Transcript – Provided and/or Formatted by BorrowStar
Welcome back! Today we are talking about business financing; specifically, using a United States Small Business Administration or “SBA” loan through one of your local banks. My name is Thomas Rockwood and if you have any questions whatsoever about SBA financing or would like more information please reach out to me directly at Thomas@LifeForth.com. Today, specifically, I wanted to go into a little bit more depth into the two programs you have access to within the SBA. One is the SBA 7(a) Loan, and the other is an SBA 504 Loan. Given your specific circumstance and what you’re trying to use loan proceeds with, you might have an option to use both or one of the two programs at your disposal and the rates and loan structures are typically very between them. I wanted to answer some of those questions I commonly get in regard to rate, structure, and the SBA 504 verus the SBA 7(a) loan.
I think most businesses, when they are out looking for loans– especially, in a business acquisition or in a start-up scenario– they’re gonna fall more commonly into an SBA 7(a) loan. And the reason really is when you are doing a business acquisition, there’s a heavy portion of loan proceeds that are gonna be going toward purchasing goodwill or intangible assets. When you are doing a start-up, typically, you’re not buying a lot of fixed assets. You’re going to be buying inventory, some equipment, you’ll need a lot of working capital to get your business off the ground. And so those assets really are short-term in nature and a 10-year loan term works well for those assets when you are using an SBA 7(a) loan. The 7(a) loan is a broad brush tool.
Is kind of the way I like to look at it. You can fund almost anything with it that your business might need. So, from working capital, from inventory, if you need to build out furniture and fixtures for your building, if you need any specific equipment. You can buy real estate with it. You can do a lot of different things with an SBA 7(a) loan. Most 7(a) loans are on probably 10-year terms, unless there’s real estate involved, in which case, your term of your loan can go out to 25 years.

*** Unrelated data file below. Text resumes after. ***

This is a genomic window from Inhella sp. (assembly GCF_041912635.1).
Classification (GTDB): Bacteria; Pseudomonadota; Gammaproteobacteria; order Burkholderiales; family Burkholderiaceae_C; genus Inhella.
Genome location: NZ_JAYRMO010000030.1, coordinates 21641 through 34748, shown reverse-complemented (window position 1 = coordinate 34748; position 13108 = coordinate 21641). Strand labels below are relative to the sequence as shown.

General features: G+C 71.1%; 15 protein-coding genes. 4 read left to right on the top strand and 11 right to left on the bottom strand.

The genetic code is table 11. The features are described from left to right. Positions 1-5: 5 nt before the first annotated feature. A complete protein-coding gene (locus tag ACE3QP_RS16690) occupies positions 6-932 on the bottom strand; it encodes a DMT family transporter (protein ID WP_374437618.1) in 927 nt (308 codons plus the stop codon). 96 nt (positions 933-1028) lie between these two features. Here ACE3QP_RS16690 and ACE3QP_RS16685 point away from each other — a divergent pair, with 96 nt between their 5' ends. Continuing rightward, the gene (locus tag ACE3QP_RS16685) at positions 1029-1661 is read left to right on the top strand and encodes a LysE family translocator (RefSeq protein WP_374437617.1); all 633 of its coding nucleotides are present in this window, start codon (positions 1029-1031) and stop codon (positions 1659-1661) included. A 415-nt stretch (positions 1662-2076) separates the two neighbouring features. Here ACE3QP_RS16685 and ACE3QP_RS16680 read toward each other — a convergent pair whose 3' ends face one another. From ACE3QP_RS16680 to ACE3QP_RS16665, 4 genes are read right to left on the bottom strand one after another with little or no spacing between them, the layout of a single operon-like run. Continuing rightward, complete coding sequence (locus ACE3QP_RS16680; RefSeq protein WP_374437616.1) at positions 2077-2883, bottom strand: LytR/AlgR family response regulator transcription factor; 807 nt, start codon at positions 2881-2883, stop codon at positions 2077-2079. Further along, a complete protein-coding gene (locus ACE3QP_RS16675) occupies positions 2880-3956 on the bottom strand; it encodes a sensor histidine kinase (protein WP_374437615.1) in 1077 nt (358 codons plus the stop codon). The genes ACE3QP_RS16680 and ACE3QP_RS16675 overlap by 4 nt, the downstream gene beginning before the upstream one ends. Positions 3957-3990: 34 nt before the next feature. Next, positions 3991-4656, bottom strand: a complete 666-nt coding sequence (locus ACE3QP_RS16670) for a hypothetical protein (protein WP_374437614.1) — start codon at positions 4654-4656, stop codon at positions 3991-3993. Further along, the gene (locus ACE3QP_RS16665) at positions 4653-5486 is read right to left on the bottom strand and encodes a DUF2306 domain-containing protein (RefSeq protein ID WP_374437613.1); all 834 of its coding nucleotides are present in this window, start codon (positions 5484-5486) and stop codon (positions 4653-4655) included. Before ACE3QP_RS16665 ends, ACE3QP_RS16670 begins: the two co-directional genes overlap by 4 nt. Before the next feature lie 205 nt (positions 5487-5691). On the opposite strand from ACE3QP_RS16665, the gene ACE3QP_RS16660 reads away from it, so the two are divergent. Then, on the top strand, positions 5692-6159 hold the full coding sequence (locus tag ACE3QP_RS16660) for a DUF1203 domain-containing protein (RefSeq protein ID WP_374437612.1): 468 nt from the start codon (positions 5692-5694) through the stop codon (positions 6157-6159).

If you’re using a lot of proceeds to fund intangible assets or short-term assets as well as that, you might find a bank that’s gonna do a blended term. So, your real estate at 25 years but then the rest of your stuff is at 10 years. So, you might end up with an 18-year loan or a 15-year loan depending on how much loan proceeds are going towards long-term assets versus short-term assets. Specifically, when it comes to real estate, you can obtain an SBA 7(a) loan and amortize that over 25 years (the whole amount) as long as the majority of your loan funds are going toward the real estate purchase. So, if you’ve got an expensive piece of property or most of your project are to fund your real estate acquisition– most of your loan funds are going in that direction– you can probably get a loan term on an SBA loan for 25 years. But still include some working capital, maybe there’s some growth that needs to be funded through working capital components.
Maybe there’s a small piece of equipment that needs to be acquired as well so some proceeds are going toward short term or aren’t going to have a useful life of 25 years. But the majority or your funds are going towards real estate and the long-term assets? Then you can take an SBA 7(a) loan and stretch it out over 25 years. The other program that the SBA offers for fixed specifically is the SBA 504 loan. Most of the SBA 504 loans have a useful life, if you are using real estate, have an amortization or a term of 20 years or a portion of it and then there’s a second loan the bank has and that has to be for at least 10 years. So, with an SBA 504 loan, you’re gonna put in a portion of the funds, the SBA will have a portion, and and then the bank will have a portion.